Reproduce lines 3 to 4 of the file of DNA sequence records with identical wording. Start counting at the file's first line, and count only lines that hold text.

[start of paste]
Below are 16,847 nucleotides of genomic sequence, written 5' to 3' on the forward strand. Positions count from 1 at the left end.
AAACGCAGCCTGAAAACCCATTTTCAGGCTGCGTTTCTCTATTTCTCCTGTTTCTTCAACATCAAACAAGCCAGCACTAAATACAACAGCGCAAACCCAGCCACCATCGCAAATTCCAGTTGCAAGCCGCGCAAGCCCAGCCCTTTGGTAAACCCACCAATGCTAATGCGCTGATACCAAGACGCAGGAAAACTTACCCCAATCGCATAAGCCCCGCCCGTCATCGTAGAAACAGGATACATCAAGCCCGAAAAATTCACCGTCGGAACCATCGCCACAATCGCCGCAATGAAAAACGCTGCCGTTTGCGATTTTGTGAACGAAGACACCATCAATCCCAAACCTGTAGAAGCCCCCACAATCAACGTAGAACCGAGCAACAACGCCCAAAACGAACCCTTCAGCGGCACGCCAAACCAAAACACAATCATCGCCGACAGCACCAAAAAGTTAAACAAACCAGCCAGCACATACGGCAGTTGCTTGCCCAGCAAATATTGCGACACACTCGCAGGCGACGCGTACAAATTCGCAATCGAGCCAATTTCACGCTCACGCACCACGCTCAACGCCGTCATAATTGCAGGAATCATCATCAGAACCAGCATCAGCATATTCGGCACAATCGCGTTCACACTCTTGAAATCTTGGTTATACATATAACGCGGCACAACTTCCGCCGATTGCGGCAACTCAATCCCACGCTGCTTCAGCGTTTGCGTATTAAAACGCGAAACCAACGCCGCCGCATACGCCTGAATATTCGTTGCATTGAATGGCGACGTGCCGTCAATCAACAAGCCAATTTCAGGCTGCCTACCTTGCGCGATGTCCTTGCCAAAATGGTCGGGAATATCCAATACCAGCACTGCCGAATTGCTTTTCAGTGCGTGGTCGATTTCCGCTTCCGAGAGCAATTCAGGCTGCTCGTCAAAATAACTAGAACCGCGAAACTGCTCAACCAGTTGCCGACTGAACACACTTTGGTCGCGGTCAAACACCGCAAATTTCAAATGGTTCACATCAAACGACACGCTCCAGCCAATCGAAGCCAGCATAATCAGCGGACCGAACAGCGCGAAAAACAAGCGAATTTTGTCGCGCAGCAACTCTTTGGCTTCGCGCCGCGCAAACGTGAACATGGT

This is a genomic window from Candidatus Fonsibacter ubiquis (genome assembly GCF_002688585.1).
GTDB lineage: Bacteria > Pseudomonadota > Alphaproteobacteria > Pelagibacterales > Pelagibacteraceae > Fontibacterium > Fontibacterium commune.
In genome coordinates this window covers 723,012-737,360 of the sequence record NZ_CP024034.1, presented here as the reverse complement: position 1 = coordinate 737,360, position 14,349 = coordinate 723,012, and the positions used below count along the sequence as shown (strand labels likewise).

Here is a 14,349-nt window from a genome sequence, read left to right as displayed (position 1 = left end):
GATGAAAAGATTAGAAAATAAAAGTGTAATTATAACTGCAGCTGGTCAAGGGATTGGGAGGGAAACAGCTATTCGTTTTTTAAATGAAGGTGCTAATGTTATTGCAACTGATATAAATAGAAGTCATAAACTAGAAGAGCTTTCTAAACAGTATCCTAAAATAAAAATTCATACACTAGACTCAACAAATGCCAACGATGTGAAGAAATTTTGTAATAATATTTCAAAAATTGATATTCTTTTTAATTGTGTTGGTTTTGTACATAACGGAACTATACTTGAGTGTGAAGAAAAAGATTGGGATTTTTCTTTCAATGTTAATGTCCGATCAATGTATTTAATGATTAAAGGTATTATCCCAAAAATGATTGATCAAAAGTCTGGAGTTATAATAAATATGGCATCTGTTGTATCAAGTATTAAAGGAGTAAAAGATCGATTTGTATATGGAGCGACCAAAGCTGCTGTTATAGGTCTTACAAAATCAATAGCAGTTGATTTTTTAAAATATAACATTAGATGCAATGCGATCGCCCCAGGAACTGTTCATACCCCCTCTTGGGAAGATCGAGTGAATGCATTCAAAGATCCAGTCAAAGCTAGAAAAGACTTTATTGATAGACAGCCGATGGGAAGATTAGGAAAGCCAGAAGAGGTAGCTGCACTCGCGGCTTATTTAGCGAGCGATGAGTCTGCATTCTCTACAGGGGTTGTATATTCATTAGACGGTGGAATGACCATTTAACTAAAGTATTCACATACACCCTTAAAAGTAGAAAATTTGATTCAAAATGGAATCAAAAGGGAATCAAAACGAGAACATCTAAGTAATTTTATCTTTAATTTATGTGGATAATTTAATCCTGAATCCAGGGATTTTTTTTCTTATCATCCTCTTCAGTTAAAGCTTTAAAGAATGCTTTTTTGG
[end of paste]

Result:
This is a genomic window from Candidatus Fonsibacter ubiquis (genome assembly GCF_002688585.1).
GTDB lineage: Bacteria > Pseudomonadota > Alphaproteobacteria > Pelagibacterales > Pelagibacteraceae > Fontibacterium > Fontibacterium commune.